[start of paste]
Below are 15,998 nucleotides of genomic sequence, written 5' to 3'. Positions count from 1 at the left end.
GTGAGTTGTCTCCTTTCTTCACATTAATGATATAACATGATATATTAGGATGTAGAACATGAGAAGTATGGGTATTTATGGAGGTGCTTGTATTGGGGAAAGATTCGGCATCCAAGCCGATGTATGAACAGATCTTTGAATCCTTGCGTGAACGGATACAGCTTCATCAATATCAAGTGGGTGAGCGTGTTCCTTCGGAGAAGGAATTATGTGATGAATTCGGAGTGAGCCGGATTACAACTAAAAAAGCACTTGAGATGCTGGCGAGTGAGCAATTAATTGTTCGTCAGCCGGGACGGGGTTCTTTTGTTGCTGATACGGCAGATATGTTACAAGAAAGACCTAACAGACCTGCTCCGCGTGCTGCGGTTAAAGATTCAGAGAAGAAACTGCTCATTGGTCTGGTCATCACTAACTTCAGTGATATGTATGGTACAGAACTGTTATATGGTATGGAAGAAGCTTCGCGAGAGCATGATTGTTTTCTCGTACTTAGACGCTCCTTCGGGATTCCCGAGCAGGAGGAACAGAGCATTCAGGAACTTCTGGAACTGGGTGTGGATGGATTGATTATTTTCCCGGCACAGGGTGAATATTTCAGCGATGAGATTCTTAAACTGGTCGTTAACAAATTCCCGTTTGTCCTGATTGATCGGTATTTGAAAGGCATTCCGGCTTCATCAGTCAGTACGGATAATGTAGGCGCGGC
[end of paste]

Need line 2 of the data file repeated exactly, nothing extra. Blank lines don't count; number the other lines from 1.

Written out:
GTGAGTTGTCTCCTTTCTTCACATTAATGATATAACATGATATATTAGGATGTAGAACATGAGAAGTATGGGTATTTATGGAGGTGCTTGTATTGGGGAAAGATTCGGCATCCAAGCCGATGTATGAACAGATCTTTGAATCCTTGCGTGAACGGATACAGCTTCATCAATATCAAGTGGGTGAGCGTGTTCCTTCGGAGAAGGAATTATGTGATGAATTCGGAGTGAGCCGGATTACAACTAAAAAAGCACTTGAGATGCTGGCGAGTGAGCAATTAATTGTTCGTCAGCCGGGACGGGGTTCTTTTGTTGCTGATACGGCAGATATGTTACAAGAAAGACCTAACAGACCTGCTCCGCGTGCTGCGGTTAAAGATTCAGAGAAGAAACTGCTCATTGGTCTGGTCATCACTAACTTCAGTGATATGTATGGTACAGAACTGTTATATGGTATGGAAGAAGCTTCGCGAGAGCATGATTGTTTTCTCGTACTTAGACGCTCCTTCGGGATTCCCGAGCAGGAGGAACAGAGCATTCAGGAACTTCTGGAACTGGGTGTGGATGGATTGATTATTTTCCCGGCACAGGGTGAATATTTCAGCGATGAGATTCTTAAACTGGTCGTTAACAAATTCCCGTTTGTCCTGATTGATCGGTATTTGAAAGGCATTCCGGCTTCATCAGTCAGTACGGATAATGTAGGCGCGGC